As we move through week six and into week seven of Auckland’s lockdown, fearing for what could turn out to be our longest lockdown yet, small business is being squeezed like a stress ball. The pain being felt by business owners is palpable. Right now, they need cashflow. Our economy too, needs cashflow to exist. This fundamental premise seems lost on some Kiwis in fortunate positions, who are quite happy for us to be locked down forever, and somehow think businesses can just “get over it”. However, we don’t have an alternate economic system.
In crude terms, an economy is comprised of innumerable markets, that work together like cogs. There is, for example, a market for buttons, silk, fridge magnets, coffee beans, car tyres, lipstick, running shoes, turkey, screwdrivers and phone chargers. Anything where there is supply and demand. The oil that lubricates the wheels of these markets is money – and without money, the cogs freeze up and stop moving.
We’re starting to see some of these cogs in New Zealand’s economy get stuck. We’re a nation known for small businesses, representing 97% of our ecosystem. But many small business owners are running out of cash, can’t meet their usual credit terms and are losing access to product supplies. As this economic contagion spreads, more cogs will get stuck. Masses of the economy are falling into a cancerous state.
The long-term supply chain issues confronting our country are also worsening. We’ve had ongoing logistics issues at Ports of Auckland, global shipping challenges with canal blockages, and now, industrial action being served over the ditch. Sydney’s Port Botany will strike for 48 hours over this weekend, and Melbourne for 12 hours every Monday, Wednesday, and Friday throughout October – potentially compromising the Christmas trading season and hitting small business owners even harder.
While Minister Kris Faafoi’s announcement of a new clause for rent relief in commercial leases will be welcomed by retail and hospitality tenants, his ministry didn’t consult the property sector. Property owners, some of whom are cash-strapped themselves, will be pushed into a financial black hole. Does the government think all Kiwi property owners are ‘fat cats’ on their yachts, smoking Cuban cigars, throwing money at strippers? Owners with retail portfolios have been battling the empty premises seen in many of our town centres. It’s not all good news for them, they need support too.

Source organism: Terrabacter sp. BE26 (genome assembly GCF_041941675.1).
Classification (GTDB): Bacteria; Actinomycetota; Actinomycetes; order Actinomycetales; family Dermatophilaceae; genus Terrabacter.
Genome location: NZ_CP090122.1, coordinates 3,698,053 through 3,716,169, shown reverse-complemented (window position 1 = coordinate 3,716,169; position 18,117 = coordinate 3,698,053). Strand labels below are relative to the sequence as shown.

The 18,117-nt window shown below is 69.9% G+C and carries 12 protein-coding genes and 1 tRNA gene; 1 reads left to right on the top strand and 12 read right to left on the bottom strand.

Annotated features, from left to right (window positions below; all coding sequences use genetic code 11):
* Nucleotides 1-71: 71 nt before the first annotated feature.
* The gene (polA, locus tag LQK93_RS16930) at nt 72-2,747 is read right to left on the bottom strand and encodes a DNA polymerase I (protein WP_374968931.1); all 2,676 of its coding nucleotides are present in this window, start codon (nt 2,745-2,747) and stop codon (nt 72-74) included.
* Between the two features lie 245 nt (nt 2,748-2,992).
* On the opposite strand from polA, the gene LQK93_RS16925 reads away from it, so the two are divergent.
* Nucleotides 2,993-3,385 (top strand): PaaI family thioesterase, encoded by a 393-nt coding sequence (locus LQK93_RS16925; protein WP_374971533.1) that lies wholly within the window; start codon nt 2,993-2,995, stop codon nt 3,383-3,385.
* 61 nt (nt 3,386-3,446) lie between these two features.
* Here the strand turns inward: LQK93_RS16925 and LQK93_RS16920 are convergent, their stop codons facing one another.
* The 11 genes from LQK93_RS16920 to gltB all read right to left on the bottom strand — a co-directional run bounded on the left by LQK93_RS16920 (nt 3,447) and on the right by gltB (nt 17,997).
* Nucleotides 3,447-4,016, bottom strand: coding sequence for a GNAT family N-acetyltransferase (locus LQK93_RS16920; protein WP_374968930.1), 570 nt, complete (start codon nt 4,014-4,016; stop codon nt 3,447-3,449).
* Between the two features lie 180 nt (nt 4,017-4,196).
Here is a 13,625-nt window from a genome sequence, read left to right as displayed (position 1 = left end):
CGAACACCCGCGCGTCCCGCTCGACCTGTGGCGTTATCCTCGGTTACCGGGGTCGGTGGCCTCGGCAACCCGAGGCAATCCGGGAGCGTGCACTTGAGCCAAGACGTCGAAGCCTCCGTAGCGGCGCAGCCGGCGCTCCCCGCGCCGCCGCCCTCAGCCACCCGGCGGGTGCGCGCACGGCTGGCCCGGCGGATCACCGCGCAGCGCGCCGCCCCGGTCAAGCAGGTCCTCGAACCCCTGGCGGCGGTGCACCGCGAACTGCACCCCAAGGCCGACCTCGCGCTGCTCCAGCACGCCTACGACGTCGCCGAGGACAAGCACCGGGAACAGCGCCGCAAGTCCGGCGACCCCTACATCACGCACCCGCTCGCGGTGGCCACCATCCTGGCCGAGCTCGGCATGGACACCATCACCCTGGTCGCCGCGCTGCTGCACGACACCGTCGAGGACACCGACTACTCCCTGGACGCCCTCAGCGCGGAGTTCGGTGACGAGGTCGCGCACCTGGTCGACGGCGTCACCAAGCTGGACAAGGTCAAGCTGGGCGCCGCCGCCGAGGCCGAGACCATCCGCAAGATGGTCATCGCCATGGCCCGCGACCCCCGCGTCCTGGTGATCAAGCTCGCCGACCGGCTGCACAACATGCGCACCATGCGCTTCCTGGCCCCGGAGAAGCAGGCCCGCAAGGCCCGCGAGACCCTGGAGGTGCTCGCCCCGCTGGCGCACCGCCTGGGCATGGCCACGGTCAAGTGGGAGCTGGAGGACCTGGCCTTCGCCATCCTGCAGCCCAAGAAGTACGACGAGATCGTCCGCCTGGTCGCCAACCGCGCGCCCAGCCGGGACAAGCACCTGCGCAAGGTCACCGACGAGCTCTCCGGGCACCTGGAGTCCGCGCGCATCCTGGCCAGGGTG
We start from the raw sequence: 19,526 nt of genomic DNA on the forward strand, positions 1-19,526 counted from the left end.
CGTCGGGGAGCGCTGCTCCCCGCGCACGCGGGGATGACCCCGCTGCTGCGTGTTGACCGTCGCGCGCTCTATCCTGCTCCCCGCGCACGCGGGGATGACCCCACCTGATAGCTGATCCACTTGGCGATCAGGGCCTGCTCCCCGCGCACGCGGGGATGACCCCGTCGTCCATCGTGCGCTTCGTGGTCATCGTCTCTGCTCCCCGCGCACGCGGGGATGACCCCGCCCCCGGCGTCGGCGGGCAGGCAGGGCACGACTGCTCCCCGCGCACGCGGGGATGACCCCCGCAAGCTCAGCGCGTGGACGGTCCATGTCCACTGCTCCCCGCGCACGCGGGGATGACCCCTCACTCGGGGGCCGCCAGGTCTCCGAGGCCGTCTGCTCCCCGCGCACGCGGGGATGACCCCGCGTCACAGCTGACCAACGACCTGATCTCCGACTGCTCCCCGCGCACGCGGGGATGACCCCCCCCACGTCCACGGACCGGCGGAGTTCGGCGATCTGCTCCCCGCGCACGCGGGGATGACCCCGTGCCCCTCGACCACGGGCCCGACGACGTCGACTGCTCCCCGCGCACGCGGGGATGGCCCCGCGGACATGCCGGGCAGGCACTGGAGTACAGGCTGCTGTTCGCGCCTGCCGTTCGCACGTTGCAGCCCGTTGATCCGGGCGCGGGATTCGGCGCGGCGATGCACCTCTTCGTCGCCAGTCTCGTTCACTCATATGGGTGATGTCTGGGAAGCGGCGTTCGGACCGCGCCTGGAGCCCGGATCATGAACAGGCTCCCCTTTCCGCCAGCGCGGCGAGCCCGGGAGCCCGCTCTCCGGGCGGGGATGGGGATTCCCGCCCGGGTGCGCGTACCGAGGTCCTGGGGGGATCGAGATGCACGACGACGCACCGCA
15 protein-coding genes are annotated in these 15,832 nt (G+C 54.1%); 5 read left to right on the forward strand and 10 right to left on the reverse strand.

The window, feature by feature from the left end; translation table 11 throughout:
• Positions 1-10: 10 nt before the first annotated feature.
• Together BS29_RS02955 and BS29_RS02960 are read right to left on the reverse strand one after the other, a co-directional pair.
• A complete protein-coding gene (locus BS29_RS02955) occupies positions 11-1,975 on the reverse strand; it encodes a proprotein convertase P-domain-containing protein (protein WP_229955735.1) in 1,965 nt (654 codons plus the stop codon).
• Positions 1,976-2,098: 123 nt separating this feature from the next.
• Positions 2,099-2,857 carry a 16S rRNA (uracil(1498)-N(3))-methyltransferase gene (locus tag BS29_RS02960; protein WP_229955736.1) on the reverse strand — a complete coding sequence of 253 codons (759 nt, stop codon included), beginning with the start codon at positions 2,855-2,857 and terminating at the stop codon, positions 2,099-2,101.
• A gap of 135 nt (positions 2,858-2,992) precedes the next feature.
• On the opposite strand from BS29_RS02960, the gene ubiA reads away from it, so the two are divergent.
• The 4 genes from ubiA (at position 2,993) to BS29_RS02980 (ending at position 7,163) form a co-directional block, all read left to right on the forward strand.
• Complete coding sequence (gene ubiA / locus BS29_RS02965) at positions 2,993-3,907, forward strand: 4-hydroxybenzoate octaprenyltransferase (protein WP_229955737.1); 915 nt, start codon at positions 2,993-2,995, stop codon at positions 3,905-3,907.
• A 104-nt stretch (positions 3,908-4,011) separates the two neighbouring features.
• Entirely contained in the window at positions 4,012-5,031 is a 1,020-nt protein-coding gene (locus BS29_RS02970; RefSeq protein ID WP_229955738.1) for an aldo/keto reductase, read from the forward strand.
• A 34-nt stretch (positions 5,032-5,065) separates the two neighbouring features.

And then there’s our hospitality sector – which works in markets of fast turnaround, perishable products, namely food. The whole supply network is out of whack. Some can’t get credit for stock supplies as they have no cash, and therefore don’t even have the option of taking hold of the opportunities (while arguably, barely worth it) of Level 3 takeaways. The cliché “cash is king” has never rung truer.
Auckland Council has expressed good intentions to help the hospitality sector. They recently announced plans for Level 2 support, including extending outdoor trading areas, and adding the lost weeks of lockdown on to outdoor trading licences. But they are acting in isolation from the government.
So, even though your favourite restaurant may spill out to the footpath more than ever before, you’ll only be allowed to enjoy your glass of wine in the area approved for the alcohol licence. It defeats the purpose, will be frustrating for customers, and Auckland Council – despite best intentions – may end up the recipient of a negative backlash.
For new recovery initiatives like these to be successfully implemented, the government needs to work more closely with local councils and be more pragmatic in delivering solutions. Extension of the wage subsidy and resurgence payments into lower alert levels would also be appropriate, given the turmoil business owners have experienced since Delta restrictions were introduced.
We know cases are likely to continue appearing in New Zealand, so personally, I‘d like to see the government operate with a far more laparoscopic approach to managing outbreaks – getting straight to the issue while minimising unnecessary impact on other areas. Let’s look at a suburb-by-suburb model, ring fence affected areas, and send out COVID squads to provide testing and vaccinations. Provision of other wrap-around services for mental health and social support would also help those in need.
Newmarket has lost over $60 million during lockdown. That’s $60 million not flowing through the economy – from the restrictions of just six weeks.
The biggest trading season of the year is fast approaching. We desperately need to find a way to squash COVID quickly, but without destroying our economy and the livelihoods of business owners and their employees at the same time.
CEO, Newmarket Business Association